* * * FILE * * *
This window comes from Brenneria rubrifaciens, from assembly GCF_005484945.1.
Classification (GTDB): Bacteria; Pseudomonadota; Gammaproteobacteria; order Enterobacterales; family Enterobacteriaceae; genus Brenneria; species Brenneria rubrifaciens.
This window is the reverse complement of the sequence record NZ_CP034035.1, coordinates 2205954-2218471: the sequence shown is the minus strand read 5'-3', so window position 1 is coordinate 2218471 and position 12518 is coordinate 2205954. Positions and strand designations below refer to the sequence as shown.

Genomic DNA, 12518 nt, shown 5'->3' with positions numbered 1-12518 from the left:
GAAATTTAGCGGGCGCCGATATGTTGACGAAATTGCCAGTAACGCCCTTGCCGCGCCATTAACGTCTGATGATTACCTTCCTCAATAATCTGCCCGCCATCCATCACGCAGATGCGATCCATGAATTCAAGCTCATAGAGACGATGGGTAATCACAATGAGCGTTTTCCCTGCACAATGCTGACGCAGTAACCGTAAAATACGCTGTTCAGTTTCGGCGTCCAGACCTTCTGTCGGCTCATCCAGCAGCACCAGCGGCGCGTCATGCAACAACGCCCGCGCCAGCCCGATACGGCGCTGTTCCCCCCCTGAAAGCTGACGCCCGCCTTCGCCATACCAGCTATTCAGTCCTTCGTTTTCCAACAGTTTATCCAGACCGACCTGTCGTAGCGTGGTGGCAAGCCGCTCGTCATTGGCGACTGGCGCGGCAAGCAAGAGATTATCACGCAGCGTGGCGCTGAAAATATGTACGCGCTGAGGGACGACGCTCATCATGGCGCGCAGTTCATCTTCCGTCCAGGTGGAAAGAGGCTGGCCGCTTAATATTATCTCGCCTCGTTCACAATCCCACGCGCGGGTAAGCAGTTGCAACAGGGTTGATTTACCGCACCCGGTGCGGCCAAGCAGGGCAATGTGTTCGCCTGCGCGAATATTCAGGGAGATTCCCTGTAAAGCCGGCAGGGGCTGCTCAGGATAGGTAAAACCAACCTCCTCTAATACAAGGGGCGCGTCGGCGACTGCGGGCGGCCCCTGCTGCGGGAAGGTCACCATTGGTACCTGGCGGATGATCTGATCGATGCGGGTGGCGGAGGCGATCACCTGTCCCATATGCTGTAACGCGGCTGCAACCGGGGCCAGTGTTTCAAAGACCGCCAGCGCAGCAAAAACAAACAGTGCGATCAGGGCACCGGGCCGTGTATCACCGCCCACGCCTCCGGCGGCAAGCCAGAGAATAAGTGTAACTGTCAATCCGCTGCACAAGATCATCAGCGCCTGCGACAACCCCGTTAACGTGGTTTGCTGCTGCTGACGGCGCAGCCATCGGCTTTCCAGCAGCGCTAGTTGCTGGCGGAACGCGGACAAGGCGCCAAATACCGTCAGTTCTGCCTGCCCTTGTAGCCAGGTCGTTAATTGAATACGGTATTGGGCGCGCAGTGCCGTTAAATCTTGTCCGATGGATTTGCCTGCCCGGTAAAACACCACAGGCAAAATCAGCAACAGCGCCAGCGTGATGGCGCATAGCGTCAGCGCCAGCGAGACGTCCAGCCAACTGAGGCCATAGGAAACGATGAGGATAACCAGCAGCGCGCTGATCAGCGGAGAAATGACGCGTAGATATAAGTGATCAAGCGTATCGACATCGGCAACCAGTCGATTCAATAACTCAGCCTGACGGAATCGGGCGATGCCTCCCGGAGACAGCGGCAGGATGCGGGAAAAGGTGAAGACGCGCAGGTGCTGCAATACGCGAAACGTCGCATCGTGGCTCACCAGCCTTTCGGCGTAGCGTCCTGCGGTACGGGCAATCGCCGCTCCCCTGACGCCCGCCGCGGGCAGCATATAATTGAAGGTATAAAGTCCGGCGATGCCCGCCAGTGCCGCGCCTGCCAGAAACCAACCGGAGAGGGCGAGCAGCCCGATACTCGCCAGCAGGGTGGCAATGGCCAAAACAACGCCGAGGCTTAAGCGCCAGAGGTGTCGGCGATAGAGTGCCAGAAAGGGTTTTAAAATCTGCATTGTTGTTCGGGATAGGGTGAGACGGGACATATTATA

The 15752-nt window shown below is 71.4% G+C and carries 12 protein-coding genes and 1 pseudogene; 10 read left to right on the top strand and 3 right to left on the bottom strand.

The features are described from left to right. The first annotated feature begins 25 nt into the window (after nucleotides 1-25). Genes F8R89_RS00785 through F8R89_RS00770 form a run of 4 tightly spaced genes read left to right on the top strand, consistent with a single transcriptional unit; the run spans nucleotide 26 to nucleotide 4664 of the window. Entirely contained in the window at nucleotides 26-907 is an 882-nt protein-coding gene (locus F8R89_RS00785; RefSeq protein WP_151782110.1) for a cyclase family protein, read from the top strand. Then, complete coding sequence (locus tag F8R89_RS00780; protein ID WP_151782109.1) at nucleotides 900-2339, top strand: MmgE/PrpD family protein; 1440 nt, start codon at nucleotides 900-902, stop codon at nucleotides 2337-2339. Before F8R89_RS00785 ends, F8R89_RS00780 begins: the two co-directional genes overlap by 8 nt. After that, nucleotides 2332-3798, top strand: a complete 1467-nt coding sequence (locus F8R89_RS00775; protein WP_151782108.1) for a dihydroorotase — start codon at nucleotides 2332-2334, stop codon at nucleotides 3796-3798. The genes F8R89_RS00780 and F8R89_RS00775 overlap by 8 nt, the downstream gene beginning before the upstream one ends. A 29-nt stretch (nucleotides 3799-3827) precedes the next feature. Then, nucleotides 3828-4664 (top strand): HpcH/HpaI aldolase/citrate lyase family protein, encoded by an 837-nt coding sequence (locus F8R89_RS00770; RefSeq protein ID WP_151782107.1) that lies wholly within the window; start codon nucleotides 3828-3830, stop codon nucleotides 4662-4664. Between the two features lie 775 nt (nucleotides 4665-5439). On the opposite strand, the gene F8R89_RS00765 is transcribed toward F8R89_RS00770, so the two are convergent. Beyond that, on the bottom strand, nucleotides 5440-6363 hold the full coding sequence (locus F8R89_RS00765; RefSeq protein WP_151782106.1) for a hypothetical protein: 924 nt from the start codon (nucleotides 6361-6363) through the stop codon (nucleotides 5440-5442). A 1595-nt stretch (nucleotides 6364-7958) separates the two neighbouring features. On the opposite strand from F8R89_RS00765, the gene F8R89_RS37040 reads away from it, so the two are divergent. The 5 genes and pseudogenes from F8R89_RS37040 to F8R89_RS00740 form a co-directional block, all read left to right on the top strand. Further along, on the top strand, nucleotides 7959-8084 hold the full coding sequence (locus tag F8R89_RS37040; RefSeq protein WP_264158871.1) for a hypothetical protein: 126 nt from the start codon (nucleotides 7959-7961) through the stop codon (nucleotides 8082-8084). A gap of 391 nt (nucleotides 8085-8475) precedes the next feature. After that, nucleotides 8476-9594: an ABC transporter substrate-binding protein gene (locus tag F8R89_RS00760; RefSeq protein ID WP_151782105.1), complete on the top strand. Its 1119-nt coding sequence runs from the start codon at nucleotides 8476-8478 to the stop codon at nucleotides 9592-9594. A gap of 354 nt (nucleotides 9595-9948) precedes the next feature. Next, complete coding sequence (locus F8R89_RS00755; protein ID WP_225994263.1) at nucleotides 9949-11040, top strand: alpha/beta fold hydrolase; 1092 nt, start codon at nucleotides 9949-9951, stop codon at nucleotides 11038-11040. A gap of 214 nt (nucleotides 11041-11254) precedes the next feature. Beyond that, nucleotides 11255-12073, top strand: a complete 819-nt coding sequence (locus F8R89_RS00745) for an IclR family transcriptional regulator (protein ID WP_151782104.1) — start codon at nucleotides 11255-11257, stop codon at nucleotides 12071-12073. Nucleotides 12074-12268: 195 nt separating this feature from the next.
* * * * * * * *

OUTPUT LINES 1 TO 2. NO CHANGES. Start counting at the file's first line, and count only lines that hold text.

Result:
This window comes from Brenneria rubrifaciens, from assembly GCF_005484945.1.
Classification (GTDB): Bacteria; Pseudomonadota; Gammaproteobacteria; order Enterobacterales; family Enterobacteriaceae; genus Brenneria; species Brenneria rubrifaciens.